Essentially, that summary is true. The Beatles were a band with limited skills and a small repertoire who went to Hamburg, Germany to be the house band at the Indra Club, the sleaziest bar in town, before making their way up the musical ladder to the Kaiserkeller, the second sleaziest bar in town. Hamburg was such a high pressure situation that it turned the rough coal of the band into a brilliant diamond. It was in Hamburg that their repertoire expanded enormously because they refused to repeat any songs on the same night, and they had to play for four and half hours a night, six hours on the weekend. They learned songs on the fly, essentially rehearsing in front of crowds of drunken and often violent locals and sailors. In Hamburg they learned to put on a show, pressured by the Indra’s manager who would bellow “Mach schau! Mach schau!” (“make a show”). The show they put on, had it been seen in 1977, would have been called “punk rock”. Stomping, jumping, screaming, joking with and at the audience…the young band developed a visceral, exciting act to go with the music. They went to Hamburg as Liverpool’s also-rans. Nobody thought of them as being anything special. The best band in Liverpool was widely acknowledged as Rory Storm and the Hurricanes, featuring drummer Ringo Starr. When they came back from Hamburg, they were the best, tightest, band in Liverpool, probably the best band in England, and possibly the best rock ‘n’ roll band in the world. As such, they became stars in their hometown, attracting a rabid, fanatical following.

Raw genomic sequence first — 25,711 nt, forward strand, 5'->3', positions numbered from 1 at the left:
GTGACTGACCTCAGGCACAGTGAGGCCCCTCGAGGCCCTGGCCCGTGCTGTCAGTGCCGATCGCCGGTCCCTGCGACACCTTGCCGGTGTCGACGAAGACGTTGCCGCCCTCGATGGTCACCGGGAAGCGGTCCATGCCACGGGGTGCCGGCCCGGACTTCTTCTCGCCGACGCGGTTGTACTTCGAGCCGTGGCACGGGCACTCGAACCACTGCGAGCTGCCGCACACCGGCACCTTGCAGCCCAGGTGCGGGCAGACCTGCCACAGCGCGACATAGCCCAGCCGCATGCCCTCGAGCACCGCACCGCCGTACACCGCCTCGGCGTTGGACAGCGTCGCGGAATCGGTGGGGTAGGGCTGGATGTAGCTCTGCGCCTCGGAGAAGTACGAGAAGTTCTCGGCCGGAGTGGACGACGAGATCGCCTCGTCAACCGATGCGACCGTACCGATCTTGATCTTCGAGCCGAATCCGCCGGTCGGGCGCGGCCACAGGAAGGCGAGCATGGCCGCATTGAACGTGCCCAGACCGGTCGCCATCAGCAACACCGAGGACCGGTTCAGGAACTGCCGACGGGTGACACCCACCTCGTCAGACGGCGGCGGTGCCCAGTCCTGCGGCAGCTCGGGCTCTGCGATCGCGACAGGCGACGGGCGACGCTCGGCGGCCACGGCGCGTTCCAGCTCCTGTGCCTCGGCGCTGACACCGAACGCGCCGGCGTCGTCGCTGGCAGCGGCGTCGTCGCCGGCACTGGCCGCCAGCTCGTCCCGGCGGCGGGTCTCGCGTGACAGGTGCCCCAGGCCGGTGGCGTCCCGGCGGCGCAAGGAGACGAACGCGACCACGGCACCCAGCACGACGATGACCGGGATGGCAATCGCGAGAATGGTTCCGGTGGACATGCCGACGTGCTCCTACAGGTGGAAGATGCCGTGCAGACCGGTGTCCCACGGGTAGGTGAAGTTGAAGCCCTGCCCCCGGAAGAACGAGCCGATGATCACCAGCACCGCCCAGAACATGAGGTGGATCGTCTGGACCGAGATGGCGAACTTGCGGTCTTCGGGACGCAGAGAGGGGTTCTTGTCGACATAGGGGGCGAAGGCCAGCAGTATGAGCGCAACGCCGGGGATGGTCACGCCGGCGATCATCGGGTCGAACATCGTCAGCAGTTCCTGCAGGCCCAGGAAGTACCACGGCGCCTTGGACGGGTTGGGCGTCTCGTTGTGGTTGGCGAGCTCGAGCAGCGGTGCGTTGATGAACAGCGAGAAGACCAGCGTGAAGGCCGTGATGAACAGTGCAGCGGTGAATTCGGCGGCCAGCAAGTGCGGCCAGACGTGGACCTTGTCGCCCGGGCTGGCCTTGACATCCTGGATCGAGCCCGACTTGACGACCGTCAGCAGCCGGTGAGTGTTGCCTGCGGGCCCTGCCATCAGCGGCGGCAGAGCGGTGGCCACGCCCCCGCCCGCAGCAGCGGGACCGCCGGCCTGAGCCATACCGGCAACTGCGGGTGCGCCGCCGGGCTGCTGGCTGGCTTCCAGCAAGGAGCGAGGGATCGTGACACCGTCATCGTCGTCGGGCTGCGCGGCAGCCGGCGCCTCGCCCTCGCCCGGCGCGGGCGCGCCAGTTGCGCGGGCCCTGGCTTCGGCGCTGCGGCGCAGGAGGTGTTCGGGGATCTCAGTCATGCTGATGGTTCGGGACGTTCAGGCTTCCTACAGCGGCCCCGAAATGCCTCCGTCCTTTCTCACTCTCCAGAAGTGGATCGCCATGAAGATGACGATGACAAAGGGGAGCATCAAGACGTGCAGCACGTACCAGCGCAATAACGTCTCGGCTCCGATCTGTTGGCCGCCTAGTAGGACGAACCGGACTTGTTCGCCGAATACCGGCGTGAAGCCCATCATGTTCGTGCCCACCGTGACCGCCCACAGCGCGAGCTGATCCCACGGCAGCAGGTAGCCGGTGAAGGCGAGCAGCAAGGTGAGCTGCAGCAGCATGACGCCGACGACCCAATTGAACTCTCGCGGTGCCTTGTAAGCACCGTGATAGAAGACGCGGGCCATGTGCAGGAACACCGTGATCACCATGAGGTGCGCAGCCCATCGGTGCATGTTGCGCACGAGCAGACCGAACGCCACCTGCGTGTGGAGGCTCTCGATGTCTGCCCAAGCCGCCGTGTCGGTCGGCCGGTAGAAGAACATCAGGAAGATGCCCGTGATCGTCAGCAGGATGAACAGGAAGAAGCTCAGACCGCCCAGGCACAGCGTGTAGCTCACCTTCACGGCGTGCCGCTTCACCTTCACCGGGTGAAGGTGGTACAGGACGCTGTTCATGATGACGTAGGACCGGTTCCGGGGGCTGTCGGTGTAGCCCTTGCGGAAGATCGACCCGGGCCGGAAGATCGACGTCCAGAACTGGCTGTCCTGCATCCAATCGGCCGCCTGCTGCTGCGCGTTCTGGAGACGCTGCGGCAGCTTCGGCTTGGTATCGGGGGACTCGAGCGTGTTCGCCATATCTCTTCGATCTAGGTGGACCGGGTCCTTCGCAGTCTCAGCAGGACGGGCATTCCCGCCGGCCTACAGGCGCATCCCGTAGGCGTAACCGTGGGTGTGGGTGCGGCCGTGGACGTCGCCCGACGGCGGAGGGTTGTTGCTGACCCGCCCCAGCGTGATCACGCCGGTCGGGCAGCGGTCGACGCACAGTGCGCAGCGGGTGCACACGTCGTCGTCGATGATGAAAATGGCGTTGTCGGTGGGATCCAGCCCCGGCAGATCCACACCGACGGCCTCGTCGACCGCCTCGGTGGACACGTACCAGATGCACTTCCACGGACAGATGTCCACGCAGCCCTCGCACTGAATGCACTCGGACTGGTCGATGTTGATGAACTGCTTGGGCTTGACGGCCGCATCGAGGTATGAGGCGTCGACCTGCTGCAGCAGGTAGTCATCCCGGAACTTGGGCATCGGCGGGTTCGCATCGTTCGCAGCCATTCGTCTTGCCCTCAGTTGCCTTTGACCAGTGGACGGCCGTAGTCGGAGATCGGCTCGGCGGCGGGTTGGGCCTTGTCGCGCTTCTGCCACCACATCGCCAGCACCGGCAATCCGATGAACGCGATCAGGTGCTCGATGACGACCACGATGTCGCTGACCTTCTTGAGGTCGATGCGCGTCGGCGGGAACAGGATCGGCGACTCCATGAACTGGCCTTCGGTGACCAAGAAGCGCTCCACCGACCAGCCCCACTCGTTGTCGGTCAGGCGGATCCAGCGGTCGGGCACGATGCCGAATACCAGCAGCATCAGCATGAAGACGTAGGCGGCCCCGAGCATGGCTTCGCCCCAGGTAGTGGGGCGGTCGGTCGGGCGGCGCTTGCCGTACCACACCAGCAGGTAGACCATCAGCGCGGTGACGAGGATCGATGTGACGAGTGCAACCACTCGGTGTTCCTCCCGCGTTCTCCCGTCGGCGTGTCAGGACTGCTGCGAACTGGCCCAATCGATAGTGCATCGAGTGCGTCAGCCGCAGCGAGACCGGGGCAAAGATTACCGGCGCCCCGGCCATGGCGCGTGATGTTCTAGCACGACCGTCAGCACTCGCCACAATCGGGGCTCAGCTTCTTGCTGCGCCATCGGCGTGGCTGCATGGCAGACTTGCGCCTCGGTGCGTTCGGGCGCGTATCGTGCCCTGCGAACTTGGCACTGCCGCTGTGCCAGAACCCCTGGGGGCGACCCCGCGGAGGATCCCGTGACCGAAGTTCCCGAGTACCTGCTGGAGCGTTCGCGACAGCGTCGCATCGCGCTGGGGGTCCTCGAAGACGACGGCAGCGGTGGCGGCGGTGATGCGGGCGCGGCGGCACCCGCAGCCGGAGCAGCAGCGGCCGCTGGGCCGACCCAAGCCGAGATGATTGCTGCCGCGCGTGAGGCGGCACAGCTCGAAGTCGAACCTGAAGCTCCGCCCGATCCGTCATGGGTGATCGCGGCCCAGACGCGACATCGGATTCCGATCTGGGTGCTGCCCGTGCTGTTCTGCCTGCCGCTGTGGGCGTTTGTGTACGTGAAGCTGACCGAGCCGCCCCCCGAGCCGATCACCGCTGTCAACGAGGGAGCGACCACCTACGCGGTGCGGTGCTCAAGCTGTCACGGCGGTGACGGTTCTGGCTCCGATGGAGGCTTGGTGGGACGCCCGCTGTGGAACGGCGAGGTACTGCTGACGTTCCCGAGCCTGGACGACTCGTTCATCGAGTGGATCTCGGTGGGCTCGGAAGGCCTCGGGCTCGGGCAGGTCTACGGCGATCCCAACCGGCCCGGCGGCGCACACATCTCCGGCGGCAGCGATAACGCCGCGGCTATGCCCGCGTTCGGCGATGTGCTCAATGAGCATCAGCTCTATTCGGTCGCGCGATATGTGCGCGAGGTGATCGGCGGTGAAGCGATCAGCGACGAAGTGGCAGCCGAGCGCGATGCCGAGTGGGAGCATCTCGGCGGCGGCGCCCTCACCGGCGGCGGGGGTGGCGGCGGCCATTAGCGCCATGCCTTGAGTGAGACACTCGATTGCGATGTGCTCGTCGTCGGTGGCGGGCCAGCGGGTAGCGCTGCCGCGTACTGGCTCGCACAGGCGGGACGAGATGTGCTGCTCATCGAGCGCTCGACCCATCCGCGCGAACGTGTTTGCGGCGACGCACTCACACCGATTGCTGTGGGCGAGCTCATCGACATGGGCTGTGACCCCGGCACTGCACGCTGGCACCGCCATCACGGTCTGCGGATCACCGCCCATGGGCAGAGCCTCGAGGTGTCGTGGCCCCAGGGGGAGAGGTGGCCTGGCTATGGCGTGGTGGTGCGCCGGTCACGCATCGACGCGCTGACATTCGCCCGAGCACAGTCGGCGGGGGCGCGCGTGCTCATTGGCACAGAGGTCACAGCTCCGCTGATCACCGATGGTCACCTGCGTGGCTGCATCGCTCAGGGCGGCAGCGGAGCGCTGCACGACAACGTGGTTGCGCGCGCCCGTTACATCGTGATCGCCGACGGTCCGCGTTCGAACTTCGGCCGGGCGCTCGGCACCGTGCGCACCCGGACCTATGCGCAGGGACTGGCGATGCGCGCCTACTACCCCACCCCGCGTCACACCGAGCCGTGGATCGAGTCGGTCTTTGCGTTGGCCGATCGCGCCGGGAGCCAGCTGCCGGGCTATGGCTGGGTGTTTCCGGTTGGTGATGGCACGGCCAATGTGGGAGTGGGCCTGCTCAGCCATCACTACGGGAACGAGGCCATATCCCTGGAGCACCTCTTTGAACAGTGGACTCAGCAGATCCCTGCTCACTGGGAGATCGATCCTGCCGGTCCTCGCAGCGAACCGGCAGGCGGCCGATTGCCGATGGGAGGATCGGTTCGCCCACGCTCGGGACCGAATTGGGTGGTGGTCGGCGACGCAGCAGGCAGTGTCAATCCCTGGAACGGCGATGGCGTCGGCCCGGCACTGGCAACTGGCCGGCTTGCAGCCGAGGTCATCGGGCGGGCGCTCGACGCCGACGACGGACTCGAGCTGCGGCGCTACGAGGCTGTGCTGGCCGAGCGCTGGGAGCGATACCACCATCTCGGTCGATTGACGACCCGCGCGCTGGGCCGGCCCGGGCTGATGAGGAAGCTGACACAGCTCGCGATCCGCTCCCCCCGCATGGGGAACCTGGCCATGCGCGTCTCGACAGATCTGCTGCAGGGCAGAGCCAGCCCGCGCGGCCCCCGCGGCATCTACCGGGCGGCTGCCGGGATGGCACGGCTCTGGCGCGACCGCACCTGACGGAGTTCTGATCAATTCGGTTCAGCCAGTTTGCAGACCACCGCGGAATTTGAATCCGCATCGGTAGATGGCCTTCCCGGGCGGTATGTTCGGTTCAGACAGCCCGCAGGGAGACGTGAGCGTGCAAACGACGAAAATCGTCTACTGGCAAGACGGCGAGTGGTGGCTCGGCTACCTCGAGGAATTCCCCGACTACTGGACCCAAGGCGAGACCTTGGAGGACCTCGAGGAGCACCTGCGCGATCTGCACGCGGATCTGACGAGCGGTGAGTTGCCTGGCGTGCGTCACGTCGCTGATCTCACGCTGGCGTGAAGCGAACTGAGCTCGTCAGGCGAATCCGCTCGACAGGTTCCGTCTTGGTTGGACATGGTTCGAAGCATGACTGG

They would return to Hamburg four more times, the last two times being brief contractual obligations around the time of “Love Me Do”. Each time they appeared in a higher class of low-class bars. By the time they came back from Hamburg for the third time, they had played the equivalent of almost four and a half hours every night for eight months. That’s just Hamburg, and doesn’t include their countless sets in Liverpool’s Cavern Club. When you consider that type of pace, sustainable only by the young (and full of amphetamines), it’s nearly impossible to imagine a band becoming more tempered. Even when Stuart Sutcliffe quit the band in order to stay with the woman he loved, they carried on as if nothing had happened by forcing McCartney to (reluctantly) play bass. But Lewisohn also takes great pains to point out how unusual the Beatles were. It wasn’t simply that they were the best band in Liverpool, something that almost everyone in the city acknowledged in 1961. They were different. At a time when nearly every band in England was modeled after Cliff Richard and the Shadows (a singer and backing group), the Beatles all sang (even Pete Best would sing once or twice a night), and they sang harmonies, something no other band in Liverpool was doing. They were very funny, bringing their boundless love of The Goons and John’s Lewis Carroll-esque wordplay into their act. They were more than a rock ‘n’ roll band; they were the first rock group, comprised of inseparable friends (and Pete Best on drums). Lennon was clearly the leader at this time, but McCartney and Harrison were near equals. There was no star; they were all stars.